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Blood Music

3.8  ·  Rating Details ·  7,855 Ratings  ·  371 Reviews
Vergil Ulam's breakthrough in genetic engineering is considered too dangerous for further research. Rather than destroy his work, he injects himself with his creation and walks out of his lab, unaware of just quite how his actions will change the world.

Bear's treatment of the traditional tale of scientific hubris is suspenseful and a compelling portrait of a new intellige

Paperback, SF Masterworks, 272 pages
Published April 1st 2001 by Gollancz (first published 1985)
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(showing 1-30 of 3,000)
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(dude, you seriously want an audio version of this??)

so i read this because bird-brian told me to.

i don't know that i am the best person to review sci-fi books. i have zero background in the genre, but for whatever reason, brian thought it would be amusing if i reviewed this.

so i will try.

soooo - okay - quick plot for you plotty folks out there - genius bad boy scientist gets fired from job for meddling with mammalian cells and conducting exp
Paul Bryant
Jul 24, 2015 Paul Bryant rated it really liked it  ·  review of another edition
Shelves: sf-novels-aaargh

In Greg Bear's funny and creepy and REALLY insane story, the rogue scientist invents a virus which... goes viral! Ha ha, that's funny right there, ain't it? Well, what did he expect? That it would stay where he told it and just watch tv? No sir. It develops intelligence. Learns the art of conversation. Says stuff like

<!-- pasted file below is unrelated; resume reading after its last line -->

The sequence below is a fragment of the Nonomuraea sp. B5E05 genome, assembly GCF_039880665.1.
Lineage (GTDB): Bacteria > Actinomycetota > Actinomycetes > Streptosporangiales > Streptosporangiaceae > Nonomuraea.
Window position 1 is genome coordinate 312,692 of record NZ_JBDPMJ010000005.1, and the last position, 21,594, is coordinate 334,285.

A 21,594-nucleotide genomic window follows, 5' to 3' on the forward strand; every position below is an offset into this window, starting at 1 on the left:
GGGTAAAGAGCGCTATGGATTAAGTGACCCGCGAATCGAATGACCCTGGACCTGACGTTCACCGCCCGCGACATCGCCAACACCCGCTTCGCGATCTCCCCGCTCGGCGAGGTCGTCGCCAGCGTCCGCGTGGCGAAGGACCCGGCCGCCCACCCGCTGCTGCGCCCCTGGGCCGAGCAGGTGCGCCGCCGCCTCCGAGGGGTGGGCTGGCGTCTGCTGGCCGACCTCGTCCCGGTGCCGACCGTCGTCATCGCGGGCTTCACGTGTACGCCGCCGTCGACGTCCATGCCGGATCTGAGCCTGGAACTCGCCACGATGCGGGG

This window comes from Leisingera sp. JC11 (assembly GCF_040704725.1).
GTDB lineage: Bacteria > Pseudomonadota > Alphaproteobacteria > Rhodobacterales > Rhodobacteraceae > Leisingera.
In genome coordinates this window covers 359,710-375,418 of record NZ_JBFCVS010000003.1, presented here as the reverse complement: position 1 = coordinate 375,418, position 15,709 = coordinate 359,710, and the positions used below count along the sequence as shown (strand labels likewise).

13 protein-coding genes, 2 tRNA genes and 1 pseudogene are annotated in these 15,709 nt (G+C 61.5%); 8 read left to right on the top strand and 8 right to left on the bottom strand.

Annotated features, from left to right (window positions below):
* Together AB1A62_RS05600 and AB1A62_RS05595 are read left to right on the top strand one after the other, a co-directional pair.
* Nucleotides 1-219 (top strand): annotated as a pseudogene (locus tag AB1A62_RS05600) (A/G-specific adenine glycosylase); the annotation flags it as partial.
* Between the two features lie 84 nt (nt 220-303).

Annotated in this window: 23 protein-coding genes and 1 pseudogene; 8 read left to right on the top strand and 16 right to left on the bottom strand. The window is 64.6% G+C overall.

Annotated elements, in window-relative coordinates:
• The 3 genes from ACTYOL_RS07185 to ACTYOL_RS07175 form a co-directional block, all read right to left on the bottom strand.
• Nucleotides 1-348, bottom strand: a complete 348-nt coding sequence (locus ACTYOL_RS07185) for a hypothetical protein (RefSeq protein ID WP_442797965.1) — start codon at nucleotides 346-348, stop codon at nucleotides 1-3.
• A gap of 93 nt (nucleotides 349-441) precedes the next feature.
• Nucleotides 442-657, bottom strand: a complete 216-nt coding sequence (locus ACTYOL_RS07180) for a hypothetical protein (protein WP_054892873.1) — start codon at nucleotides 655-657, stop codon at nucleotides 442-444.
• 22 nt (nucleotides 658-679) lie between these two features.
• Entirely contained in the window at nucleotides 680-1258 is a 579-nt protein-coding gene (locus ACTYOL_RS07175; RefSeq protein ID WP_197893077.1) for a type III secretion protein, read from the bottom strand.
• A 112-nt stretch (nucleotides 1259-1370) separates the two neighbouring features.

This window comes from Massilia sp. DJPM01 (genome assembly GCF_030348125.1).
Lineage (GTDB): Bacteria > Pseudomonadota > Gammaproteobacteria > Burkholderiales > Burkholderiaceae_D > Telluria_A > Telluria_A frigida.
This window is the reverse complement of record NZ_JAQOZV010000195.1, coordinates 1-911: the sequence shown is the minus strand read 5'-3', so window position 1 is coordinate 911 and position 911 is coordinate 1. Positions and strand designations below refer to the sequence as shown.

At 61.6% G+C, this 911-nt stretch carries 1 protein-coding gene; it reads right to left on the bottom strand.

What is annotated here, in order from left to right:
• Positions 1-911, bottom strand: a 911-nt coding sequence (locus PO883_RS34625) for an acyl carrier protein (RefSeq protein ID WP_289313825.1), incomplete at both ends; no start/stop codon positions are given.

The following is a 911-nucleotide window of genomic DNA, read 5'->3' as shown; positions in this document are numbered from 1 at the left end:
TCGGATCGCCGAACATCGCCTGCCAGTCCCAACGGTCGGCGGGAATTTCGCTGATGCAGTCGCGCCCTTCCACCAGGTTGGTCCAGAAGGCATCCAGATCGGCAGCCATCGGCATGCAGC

WORDS communicate with *share body structure external* is this like *wholeness WITHIN* *totality* is EXTERNAL alike COULD DO WITH A BEER

Okay okay, I a
Aug 31, 2016 Apatt rated it it was amazing  ·  review of another edition
Shelves: sci-fi
“Vergil Ulam had become a god. Within his flesh he carried hundreds of billions of intelligent beings.”

If Blood Music is ever adapted into a movie, the above quote would be ideal for the movie’s slogan. It sums up the central conceit of the novel very nicely. So Vergil Ulam, a not entirely sane scientist working for a biotechnology lab, experiments with lymphocyte (a form of white blood cell) to turn them into smart cells*. This is very far from his employer’s purview so they summarily dismiss h
3.5 stars. Classic SF novel dealing with biotechnology, nanotechnology (including the grey goo hypothesis), the nature of consciousness and artificial intelligence. On my list to re-read in the near future as it has been some time since I first read this.

Nominee: British Science Fiction Award for Best Novel
Nominee: John W. Campbell Award for Best Science Fiction Novel
Nominee: Hugo Award for Best Science Fiction Novel (the original short story WON the award for Best Short Story)
Nominee: Nebula A
Lasairfiona Smith
Aug 21, 2007 Lasairfiona Smith rated it did not like it  ·  review of another edition
Recommends it for: Those that love horrible writing. I mean bad.
Shelves: dontbother
This review has been hidden because it contains spoilers. To view it, click here.
Vergil Ulam, biotecnólogo estadounidense, trabaja para Genetron investigando sobre biochips. Al mismo tiempo, desarrolla un proyecto personal basado en si los linfocitos son capaces de pensar por sí mismos, lo que daría lugar a células inteligentes. Sin embargo, sus superiores le instan a abandonar y destruir dicho proyecto. Pero Vergil no desea renunciar a este experimento, y para sacarlo del laboratorio no tiene más remedio que inyectarse a sí mismo los linfocitos. A partir de aquí deberá ser ...more
Jul 04, 2016 Banner rated it liked it  ·  review of another edition
Shelves: sci-fi
I had no idea this book was going to be so weird! I guess the name and cover should have given me a hint, but I try to practice the "Don't judge a book by its cover" rule.